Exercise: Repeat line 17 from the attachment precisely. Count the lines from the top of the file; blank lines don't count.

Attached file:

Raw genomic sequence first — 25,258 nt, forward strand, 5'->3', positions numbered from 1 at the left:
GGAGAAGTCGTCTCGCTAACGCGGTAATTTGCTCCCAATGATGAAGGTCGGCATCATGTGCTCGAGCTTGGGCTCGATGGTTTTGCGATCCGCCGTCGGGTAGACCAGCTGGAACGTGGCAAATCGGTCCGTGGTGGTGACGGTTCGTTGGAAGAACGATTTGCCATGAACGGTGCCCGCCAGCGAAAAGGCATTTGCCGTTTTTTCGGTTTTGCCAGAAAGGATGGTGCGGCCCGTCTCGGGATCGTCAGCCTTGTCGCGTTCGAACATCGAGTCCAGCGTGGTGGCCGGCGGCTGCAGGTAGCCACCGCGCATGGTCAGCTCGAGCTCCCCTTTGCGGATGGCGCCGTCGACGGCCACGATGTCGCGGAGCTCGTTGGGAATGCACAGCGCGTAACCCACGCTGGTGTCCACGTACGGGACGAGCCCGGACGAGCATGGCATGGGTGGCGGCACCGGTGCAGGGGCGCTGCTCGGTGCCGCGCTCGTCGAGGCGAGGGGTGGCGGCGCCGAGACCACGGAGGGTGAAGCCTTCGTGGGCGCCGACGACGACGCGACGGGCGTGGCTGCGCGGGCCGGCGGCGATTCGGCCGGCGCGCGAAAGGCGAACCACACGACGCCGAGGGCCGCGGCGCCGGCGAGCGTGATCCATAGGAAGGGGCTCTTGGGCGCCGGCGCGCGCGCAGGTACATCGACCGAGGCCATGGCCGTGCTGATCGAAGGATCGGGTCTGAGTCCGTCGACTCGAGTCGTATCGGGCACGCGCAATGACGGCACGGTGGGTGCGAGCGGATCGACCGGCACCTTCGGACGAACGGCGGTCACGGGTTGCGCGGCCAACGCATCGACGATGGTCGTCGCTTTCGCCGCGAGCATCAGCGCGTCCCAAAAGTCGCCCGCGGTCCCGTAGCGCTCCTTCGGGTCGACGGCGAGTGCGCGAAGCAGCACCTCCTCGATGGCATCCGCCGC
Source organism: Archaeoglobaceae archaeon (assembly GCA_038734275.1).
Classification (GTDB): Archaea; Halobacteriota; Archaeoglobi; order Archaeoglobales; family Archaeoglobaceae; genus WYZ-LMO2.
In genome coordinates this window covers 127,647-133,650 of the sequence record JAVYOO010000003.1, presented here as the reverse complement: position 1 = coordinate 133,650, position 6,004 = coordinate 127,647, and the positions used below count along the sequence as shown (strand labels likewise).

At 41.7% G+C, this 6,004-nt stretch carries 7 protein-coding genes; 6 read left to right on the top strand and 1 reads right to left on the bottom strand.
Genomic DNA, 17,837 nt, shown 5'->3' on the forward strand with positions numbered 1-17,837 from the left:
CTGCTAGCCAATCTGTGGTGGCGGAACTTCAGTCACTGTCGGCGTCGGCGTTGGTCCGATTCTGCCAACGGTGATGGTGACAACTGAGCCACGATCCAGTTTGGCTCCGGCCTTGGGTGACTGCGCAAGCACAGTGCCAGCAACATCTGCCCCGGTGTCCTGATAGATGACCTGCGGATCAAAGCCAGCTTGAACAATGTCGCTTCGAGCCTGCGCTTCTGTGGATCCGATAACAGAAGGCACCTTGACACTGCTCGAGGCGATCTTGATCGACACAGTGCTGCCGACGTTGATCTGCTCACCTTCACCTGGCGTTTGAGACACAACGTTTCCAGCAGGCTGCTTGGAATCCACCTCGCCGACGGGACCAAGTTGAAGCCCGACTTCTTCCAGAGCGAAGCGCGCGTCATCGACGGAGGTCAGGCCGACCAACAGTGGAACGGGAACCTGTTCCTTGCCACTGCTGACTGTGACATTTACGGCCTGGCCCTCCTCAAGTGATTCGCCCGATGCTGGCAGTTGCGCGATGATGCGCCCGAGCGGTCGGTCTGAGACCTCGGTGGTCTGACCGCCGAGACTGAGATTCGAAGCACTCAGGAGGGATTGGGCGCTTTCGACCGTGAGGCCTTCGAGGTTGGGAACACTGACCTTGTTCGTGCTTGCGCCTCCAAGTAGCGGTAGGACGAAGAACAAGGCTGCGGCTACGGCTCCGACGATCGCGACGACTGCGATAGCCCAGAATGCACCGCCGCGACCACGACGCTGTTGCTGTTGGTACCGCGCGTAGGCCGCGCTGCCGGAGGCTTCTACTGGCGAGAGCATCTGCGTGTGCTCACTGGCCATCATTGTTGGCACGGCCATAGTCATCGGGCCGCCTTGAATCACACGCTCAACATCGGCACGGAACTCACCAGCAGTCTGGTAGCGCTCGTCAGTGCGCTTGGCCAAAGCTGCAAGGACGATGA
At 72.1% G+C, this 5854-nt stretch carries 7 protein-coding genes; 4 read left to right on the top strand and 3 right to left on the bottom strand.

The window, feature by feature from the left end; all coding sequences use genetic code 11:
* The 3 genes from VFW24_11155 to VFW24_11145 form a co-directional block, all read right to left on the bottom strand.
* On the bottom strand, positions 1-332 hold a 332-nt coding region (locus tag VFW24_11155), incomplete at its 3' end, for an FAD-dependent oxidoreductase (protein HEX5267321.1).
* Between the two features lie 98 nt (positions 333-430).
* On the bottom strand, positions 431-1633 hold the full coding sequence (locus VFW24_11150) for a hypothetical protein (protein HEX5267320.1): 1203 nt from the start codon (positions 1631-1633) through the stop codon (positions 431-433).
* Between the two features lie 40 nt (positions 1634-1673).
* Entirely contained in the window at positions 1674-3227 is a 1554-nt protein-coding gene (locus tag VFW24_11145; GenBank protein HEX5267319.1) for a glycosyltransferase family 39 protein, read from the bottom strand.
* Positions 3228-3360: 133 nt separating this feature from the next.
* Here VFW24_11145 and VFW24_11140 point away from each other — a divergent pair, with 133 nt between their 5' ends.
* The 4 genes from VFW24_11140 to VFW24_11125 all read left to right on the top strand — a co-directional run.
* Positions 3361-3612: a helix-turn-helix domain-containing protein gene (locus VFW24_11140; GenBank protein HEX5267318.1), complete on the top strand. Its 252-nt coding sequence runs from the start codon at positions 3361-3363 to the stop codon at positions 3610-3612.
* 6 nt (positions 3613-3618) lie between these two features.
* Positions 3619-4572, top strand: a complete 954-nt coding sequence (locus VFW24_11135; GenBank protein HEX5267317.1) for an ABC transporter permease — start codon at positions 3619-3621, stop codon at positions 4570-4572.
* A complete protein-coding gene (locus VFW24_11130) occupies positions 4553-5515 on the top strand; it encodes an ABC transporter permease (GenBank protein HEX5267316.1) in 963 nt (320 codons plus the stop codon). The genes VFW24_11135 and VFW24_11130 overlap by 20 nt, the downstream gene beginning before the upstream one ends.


* Positions 3228-3360: 133 nt separating this feature from the next.